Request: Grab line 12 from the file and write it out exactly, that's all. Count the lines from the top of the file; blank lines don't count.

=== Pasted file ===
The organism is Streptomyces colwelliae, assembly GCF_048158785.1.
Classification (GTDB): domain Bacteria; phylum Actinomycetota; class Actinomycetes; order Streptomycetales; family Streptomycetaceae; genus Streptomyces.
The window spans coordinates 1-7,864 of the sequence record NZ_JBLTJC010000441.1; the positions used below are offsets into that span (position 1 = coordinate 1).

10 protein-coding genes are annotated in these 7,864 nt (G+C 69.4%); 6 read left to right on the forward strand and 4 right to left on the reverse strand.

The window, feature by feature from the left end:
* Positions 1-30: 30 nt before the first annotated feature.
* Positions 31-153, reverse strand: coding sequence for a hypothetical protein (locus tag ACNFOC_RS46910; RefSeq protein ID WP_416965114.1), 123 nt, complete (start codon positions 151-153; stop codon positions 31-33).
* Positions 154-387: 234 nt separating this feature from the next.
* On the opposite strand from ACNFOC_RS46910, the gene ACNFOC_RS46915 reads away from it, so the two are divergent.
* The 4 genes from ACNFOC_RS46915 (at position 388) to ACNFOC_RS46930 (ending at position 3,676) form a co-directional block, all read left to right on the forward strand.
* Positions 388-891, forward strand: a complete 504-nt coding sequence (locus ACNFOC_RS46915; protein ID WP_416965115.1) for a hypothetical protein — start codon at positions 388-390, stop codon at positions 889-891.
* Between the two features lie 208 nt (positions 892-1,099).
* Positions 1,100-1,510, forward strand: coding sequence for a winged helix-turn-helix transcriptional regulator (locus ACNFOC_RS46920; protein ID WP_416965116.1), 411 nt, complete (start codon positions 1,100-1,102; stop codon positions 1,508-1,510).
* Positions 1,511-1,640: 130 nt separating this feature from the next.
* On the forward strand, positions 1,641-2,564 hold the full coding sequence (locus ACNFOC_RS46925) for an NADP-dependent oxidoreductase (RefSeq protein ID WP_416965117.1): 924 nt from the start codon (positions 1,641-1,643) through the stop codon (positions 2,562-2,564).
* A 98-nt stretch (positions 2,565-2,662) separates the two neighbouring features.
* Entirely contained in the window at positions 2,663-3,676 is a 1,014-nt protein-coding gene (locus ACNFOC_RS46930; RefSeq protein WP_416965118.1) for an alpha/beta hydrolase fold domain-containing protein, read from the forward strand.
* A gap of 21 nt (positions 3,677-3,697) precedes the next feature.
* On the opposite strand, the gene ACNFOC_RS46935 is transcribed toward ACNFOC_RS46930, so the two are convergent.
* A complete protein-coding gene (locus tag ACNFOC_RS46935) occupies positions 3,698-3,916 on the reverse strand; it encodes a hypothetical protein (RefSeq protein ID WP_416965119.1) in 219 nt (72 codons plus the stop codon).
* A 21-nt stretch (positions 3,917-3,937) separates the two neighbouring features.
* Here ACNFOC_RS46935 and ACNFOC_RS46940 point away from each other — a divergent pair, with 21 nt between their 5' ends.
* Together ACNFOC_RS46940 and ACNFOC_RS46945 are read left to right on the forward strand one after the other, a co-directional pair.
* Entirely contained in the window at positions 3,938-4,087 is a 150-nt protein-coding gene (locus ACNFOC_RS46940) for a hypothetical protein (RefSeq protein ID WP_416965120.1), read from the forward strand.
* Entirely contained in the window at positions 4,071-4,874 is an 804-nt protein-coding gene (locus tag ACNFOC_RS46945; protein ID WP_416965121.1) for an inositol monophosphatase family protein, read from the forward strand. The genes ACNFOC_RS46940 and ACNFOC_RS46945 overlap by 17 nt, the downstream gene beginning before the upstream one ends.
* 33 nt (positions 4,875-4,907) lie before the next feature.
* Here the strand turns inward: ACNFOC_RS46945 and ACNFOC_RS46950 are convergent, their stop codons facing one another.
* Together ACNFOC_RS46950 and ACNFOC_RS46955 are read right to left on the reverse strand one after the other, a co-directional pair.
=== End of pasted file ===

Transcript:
* Between the two features lie 208 nt (positions 892-1,099).